Remember the Alamo!
San Antonio has a rich history, including the battle of the
Alamo. I did not have time for tourism on this trip. Reaching San Antonio from
Dallas was a fairly quick trip. It should only take 2 ½ hours, but searching
for a working air compressor made the trip closer to 4 hours. I was keen to
follow the advice Grant Johnson (Horizons Unlimited) and John Ryan shared on
the correct tire pressure. If the tire is under or over inflated, the rubber
wears out faster. Getting the most out of each tire is quite important when you
plan an extended trip. With great frustration, the mini Aerostich compressor I
carry failed to work. As time allows I will use the line tester Rick Johnson
(Citibeamers MC Club) gave me to sort out the problem with power. One of the
items that did not make it into the kit is a battery powered soldering gun, so
I have to buy a simple one on the road or wait until another stop.
The GPS got me to Andy’s place in San Antonio without
difficult. Soon we were off to meet Jenny and her husband Bill at La Tuna. The local description for this kind of place
is an “ice house.” The name translates into “beer bar.” In Texas you can drink
whiskey warm, but you want your beer cold. It was truly a blast catching up
with Jenny. We told old stories, got updated on the passages of life and shared
old secrets that we could now tell. Jenny is doing really well and her husband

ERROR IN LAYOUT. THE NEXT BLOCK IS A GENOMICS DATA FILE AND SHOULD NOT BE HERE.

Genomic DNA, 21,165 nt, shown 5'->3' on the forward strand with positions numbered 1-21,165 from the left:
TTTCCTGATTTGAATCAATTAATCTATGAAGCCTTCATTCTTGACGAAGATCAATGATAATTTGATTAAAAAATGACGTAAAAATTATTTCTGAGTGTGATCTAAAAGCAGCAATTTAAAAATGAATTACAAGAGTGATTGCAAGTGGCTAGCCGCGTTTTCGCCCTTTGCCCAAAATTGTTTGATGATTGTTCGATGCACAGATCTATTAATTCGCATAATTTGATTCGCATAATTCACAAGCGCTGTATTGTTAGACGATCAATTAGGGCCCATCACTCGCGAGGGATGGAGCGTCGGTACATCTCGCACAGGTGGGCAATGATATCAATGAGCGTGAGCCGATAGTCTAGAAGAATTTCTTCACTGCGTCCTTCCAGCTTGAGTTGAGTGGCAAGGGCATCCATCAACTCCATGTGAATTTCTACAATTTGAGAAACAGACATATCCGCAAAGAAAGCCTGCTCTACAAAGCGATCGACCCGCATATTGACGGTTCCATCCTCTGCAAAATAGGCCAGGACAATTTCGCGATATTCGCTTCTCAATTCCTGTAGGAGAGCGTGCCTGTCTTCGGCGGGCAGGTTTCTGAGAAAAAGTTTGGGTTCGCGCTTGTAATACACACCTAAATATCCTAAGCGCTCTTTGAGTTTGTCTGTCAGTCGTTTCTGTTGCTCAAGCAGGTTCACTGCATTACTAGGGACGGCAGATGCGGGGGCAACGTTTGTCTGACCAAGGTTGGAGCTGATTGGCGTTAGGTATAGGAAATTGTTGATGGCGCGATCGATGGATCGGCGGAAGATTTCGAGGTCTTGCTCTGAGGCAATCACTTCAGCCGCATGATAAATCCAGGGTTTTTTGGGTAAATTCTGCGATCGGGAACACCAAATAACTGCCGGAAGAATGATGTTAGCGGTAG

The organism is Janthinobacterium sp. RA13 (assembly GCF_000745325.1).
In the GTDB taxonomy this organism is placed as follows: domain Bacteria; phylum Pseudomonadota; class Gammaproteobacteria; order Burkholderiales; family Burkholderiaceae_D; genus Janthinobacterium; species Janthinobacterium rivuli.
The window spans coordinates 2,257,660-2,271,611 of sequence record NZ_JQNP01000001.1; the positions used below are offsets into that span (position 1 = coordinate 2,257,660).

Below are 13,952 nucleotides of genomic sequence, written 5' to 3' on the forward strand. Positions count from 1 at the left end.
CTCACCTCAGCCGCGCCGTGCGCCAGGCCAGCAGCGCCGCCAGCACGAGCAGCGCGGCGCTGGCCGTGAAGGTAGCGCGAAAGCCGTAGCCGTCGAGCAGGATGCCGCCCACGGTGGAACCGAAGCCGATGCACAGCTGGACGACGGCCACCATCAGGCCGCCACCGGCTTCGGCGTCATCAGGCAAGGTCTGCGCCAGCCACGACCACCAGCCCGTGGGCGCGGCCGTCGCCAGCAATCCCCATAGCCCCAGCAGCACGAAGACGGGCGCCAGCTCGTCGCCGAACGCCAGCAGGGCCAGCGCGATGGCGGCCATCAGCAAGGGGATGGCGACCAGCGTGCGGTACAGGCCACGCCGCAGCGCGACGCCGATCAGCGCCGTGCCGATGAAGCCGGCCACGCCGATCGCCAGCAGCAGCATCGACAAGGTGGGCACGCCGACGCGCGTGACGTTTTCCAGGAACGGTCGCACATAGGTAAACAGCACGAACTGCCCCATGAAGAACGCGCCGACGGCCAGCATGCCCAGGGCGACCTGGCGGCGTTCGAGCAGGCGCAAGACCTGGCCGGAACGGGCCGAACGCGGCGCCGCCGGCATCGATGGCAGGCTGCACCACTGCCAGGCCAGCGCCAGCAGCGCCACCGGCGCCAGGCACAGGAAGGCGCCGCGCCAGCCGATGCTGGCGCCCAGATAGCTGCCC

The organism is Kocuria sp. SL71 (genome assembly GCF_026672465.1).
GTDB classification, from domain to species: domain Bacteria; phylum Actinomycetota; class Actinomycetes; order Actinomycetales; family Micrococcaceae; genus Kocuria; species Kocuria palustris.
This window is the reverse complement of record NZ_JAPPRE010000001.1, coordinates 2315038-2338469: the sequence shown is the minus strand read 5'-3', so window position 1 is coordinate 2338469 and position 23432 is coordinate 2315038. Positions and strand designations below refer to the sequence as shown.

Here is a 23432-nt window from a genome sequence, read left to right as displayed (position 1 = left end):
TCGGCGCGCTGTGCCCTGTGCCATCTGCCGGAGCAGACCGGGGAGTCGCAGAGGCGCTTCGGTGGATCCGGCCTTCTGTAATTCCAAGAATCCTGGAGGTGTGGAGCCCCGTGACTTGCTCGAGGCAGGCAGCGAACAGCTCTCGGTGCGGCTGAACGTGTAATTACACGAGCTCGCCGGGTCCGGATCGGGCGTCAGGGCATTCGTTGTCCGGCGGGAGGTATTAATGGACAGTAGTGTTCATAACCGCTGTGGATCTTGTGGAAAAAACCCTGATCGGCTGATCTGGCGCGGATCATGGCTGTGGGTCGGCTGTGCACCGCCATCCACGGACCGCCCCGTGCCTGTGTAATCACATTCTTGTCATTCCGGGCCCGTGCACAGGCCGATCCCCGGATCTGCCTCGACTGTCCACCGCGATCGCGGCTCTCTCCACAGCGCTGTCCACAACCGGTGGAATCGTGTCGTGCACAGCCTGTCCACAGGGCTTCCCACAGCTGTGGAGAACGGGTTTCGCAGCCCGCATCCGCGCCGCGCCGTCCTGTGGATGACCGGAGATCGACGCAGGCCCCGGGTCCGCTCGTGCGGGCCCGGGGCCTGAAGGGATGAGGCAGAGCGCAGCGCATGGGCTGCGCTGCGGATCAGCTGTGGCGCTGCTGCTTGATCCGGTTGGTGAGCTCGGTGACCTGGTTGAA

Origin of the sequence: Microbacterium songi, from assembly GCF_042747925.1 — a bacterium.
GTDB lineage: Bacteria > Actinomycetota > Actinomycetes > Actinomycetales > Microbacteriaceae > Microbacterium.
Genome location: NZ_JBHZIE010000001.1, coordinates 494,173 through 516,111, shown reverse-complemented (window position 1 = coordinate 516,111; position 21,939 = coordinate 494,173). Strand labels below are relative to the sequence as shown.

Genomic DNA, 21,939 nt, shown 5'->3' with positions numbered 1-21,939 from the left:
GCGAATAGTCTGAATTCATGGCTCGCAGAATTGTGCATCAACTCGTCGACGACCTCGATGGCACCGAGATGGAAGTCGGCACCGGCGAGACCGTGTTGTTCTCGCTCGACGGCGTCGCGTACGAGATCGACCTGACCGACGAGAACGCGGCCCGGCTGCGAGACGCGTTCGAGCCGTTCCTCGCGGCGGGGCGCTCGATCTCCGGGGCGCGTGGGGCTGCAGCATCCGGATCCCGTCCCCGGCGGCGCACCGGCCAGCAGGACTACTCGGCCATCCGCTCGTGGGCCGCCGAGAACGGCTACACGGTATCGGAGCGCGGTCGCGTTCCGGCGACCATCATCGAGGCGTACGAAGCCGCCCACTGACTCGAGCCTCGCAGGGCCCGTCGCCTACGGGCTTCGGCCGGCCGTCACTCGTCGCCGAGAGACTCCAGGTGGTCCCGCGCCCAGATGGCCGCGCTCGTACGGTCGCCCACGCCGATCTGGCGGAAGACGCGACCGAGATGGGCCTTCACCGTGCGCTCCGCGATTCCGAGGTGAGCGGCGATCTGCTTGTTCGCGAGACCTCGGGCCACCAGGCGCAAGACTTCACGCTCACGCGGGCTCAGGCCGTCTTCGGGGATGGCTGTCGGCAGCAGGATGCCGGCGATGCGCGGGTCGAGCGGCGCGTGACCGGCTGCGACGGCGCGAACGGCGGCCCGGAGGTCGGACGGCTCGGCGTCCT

is great guy. Life is good in San Antonio. For some explicable reason I did not
get a photo of Jenny. Friends of Andy joined us at La Tuna, another Andy and
John. Below find a couple of shots John took at La Tuna. He is a very good
photographer and overly modest. Sadly Jenny is obscured on the photo below.
The next day it was raining, which was a perfect day to take
care of a list of open items.
I wasn’t happy with
the cost of a traveler’s insurance policy I had taken out with International
SOS. They came highly recommended, yet remain a few hundred dollars more than
other carriers. The best I could figure out, the policy provided $1,000.000 in
coverage for evacuation services. If I was mountain climbing, then it might be
the insurance for me. The policy was going in force the next day, so I cancelled
it decided to start a new policy with Medjet Assist, a carrier I had used
before. Actually I decided to arrange for coverage somewhere down the road.
This turned out to be a small mistake as they insisted on a 10 day waiting
period because I was already traveling. The policy was confirmed and coverage will
start September 28th. I will ride carefully until then, and after
I spoke with several credit card companies to advice them
that I was traveling outside of the country. This is an important step. You
don’t want to be using a credit card far from home only to have it declined as
a fraud protection measure. It is equally important to have several ATM cards
in case one cad is declined or is eaten by a cash machine and you don’t have
time to wait for it to be returned. I learned that CaptialOne does not charge